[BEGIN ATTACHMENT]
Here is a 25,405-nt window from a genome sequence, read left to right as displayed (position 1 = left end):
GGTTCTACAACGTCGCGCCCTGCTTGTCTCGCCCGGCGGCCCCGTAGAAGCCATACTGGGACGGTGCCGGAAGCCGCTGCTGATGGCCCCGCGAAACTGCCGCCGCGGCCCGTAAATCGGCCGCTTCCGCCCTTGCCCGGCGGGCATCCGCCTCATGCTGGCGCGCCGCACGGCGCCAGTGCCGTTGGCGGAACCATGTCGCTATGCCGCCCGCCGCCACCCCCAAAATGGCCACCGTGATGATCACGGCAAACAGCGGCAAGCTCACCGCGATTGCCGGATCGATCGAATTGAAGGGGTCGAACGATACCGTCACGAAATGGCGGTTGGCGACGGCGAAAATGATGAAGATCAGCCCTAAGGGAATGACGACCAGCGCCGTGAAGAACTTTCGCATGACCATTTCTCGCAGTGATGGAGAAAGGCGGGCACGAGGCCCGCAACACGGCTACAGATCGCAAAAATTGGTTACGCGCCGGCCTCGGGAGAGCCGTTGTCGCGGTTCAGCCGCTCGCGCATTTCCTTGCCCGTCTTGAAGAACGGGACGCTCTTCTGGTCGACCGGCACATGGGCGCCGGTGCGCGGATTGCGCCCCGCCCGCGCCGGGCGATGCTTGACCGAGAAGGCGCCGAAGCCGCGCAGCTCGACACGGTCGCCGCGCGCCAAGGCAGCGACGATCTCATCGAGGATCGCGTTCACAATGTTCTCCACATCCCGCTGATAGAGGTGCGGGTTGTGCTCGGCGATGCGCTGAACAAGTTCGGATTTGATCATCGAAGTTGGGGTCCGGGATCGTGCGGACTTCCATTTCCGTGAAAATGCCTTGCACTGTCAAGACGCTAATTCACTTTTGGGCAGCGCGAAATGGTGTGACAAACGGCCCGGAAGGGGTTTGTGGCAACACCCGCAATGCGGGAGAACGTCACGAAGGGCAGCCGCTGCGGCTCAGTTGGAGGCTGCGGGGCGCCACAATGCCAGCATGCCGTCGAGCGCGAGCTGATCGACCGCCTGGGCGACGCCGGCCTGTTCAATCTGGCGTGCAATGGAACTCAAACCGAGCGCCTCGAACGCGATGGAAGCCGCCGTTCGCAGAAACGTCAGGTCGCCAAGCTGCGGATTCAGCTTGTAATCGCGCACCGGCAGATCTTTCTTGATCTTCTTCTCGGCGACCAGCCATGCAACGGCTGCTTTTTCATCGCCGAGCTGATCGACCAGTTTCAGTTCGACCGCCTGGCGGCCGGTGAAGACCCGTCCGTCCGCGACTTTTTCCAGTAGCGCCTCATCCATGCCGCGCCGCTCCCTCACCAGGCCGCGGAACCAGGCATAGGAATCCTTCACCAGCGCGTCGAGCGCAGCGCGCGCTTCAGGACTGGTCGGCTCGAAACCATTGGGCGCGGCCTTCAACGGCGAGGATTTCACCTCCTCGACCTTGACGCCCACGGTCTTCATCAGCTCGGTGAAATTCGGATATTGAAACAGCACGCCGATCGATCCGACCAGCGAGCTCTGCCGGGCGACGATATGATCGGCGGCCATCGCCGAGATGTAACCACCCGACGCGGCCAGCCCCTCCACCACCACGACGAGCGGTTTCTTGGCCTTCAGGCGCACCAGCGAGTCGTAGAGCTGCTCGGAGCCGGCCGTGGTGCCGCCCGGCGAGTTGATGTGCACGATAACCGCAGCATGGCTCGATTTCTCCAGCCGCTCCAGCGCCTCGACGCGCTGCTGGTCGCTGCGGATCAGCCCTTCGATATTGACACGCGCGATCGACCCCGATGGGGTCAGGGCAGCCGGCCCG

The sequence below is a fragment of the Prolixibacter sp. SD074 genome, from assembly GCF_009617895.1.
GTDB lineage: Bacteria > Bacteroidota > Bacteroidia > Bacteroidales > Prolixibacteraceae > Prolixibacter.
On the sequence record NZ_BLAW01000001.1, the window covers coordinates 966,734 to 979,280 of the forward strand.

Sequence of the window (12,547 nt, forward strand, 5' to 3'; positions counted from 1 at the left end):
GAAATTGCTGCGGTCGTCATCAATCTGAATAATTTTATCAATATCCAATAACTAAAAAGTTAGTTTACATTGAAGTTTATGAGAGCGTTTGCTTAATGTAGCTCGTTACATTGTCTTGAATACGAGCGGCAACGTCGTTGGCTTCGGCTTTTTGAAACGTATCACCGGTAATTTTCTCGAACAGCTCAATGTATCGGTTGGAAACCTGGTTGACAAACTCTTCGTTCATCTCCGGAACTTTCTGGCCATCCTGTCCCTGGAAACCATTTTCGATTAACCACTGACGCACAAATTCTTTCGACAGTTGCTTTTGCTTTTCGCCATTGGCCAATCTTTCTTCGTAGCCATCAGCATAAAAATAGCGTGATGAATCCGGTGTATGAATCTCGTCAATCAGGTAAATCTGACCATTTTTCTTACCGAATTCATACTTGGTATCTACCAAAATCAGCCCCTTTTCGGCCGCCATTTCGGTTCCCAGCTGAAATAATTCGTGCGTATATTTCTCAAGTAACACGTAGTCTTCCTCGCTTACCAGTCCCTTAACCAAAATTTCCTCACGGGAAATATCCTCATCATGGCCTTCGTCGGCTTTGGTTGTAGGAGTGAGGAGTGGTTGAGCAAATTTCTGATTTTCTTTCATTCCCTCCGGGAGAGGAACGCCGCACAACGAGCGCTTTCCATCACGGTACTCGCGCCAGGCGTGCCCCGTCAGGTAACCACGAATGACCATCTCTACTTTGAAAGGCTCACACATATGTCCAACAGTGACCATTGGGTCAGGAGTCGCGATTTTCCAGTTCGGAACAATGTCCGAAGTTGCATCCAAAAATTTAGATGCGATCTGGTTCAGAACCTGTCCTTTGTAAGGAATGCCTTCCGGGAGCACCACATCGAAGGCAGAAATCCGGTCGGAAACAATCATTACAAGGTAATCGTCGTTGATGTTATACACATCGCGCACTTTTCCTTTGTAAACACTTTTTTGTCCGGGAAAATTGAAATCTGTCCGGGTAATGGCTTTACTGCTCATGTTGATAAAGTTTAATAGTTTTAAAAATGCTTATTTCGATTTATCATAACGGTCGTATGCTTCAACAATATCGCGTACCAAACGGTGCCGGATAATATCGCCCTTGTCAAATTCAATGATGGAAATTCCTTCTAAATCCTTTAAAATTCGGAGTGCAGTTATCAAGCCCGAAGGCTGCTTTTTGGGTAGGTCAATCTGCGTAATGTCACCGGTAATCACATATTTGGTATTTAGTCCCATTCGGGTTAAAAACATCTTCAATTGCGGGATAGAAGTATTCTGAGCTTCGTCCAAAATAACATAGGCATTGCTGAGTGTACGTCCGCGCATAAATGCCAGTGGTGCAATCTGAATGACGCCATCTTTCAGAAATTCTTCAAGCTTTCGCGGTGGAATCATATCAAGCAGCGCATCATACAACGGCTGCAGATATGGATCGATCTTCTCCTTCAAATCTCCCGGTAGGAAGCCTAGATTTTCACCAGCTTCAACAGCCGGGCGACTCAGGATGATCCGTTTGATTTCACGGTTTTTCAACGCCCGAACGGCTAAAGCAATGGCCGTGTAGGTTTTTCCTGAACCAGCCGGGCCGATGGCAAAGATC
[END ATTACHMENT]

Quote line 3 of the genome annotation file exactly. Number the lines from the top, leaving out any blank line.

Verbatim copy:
The sequence below is a fragment of the Prolixibacter sp. SD074 genome, from assembly GCF_009617895.1.